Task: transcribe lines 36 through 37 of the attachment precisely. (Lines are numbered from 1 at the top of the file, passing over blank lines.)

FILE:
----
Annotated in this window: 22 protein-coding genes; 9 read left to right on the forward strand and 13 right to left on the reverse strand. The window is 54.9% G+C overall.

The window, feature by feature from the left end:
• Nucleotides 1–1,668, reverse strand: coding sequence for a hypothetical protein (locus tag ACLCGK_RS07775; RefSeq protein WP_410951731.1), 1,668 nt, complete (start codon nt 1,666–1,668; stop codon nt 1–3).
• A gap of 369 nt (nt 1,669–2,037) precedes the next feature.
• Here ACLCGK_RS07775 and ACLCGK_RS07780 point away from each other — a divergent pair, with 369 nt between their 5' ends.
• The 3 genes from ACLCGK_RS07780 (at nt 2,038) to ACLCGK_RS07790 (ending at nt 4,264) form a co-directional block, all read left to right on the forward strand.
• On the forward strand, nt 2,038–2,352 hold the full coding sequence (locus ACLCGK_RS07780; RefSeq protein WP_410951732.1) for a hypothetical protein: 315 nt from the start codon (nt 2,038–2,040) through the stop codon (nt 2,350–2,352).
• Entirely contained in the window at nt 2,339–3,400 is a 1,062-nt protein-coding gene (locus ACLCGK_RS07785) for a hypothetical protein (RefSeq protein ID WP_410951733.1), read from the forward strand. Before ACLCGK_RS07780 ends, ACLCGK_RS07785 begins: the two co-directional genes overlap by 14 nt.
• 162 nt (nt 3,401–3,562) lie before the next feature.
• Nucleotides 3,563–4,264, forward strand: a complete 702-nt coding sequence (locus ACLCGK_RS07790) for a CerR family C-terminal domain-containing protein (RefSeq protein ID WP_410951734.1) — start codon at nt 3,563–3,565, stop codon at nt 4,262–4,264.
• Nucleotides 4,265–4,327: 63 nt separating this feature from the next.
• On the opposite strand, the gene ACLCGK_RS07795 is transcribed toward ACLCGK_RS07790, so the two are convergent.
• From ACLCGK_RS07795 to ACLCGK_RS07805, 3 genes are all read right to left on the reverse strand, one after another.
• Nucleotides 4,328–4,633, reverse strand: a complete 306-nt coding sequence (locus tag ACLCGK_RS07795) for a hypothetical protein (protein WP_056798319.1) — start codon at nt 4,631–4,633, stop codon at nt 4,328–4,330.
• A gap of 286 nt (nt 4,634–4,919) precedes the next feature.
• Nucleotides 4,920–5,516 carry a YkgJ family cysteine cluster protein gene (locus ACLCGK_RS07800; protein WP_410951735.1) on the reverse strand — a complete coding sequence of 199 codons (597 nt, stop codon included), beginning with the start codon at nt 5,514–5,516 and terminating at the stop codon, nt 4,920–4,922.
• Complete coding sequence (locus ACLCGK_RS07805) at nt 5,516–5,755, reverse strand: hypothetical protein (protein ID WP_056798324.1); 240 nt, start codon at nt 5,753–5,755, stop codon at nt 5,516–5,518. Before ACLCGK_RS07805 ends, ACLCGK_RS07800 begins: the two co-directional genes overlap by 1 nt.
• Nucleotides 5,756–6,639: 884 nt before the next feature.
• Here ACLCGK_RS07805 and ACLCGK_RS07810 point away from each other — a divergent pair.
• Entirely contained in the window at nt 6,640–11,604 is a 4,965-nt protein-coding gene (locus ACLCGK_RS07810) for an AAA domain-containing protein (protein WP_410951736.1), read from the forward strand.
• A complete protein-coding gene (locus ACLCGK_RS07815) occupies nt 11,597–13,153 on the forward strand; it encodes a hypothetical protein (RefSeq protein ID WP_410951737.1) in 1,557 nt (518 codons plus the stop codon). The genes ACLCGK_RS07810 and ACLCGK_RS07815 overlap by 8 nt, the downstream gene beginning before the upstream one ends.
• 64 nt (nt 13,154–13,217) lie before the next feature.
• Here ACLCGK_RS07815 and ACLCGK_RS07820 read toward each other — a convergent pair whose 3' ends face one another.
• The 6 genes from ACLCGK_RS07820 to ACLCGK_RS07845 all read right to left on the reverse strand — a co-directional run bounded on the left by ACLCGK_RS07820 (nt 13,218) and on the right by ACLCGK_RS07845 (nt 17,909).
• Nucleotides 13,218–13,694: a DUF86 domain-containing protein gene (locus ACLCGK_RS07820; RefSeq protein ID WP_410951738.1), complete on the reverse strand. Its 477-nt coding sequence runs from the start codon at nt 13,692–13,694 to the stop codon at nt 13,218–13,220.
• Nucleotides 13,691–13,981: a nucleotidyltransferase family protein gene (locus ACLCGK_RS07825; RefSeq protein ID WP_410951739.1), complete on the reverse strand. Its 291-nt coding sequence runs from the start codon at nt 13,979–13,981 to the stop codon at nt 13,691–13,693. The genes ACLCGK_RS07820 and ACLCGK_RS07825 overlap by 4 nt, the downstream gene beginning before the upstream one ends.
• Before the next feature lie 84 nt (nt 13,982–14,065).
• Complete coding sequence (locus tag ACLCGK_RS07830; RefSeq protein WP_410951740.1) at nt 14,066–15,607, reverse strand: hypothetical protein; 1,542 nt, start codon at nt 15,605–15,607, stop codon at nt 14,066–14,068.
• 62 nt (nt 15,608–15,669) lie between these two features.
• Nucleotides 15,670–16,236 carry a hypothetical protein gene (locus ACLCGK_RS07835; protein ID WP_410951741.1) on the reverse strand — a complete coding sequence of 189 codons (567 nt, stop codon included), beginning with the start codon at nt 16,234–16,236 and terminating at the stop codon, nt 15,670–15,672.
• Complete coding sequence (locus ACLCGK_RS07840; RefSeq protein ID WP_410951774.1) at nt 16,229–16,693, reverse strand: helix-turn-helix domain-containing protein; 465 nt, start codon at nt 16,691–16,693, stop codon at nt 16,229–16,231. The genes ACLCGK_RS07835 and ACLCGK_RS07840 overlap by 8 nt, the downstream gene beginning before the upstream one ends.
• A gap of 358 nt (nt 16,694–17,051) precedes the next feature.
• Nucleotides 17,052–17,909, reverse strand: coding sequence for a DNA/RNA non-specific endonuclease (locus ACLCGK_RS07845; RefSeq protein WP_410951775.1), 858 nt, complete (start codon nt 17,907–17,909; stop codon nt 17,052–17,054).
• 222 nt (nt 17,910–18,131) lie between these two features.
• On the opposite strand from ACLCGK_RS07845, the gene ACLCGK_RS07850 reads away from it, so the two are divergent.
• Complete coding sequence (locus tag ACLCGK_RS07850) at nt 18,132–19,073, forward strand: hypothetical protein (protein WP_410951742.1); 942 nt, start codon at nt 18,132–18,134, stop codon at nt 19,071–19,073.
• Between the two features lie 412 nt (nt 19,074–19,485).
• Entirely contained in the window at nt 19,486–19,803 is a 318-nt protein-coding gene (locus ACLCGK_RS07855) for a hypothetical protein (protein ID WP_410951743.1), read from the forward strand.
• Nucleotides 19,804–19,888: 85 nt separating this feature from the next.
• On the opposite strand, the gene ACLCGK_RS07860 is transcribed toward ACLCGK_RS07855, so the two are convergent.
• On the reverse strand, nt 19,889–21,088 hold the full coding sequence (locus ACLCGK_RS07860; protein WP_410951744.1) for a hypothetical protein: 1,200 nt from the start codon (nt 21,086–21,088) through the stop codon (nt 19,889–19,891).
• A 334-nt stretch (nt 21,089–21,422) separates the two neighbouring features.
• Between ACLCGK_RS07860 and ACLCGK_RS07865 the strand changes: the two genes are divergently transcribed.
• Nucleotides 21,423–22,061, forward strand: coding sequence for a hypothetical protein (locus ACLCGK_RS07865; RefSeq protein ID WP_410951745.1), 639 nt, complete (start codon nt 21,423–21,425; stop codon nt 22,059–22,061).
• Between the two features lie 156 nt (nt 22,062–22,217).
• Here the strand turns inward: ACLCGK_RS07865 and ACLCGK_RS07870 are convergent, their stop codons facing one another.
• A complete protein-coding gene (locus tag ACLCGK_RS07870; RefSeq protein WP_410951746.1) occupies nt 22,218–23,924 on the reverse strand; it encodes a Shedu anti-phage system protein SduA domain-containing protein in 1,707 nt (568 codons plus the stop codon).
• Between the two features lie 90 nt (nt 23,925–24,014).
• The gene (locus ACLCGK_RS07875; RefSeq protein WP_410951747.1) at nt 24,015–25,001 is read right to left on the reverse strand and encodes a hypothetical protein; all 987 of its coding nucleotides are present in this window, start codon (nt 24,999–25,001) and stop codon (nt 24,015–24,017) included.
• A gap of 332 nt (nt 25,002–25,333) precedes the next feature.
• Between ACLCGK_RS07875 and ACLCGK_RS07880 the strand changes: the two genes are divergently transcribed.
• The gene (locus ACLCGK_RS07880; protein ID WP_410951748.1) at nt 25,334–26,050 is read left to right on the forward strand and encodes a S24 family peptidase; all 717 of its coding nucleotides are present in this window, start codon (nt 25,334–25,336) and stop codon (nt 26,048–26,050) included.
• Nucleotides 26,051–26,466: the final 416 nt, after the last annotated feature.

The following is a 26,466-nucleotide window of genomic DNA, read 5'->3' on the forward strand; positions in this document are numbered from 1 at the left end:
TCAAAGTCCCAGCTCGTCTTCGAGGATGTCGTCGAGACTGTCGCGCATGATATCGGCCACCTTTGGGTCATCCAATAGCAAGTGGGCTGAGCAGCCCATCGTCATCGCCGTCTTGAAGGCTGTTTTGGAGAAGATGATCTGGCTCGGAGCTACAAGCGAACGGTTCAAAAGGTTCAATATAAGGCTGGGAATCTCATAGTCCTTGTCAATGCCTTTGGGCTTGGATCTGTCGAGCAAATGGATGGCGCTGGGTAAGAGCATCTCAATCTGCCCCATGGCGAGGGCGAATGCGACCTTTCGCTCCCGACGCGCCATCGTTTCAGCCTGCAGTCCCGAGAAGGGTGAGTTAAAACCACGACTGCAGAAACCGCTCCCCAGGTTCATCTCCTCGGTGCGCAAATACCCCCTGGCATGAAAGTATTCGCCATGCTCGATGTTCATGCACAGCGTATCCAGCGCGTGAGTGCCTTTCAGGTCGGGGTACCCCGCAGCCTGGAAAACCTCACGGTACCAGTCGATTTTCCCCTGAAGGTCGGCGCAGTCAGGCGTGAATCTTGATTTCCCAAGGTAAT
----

• Complete coding sequence (locus tag ACLCGK_RS07850) at nt 18,132–19,073, forward strand: hypothetical protein (protein WP_410951742.1); 942 nt, start codon at nt 18,132–18,134, stop codon at nt 19,071–19,073.
• Between the two features lie 412 nt (nt 19,074–19,485).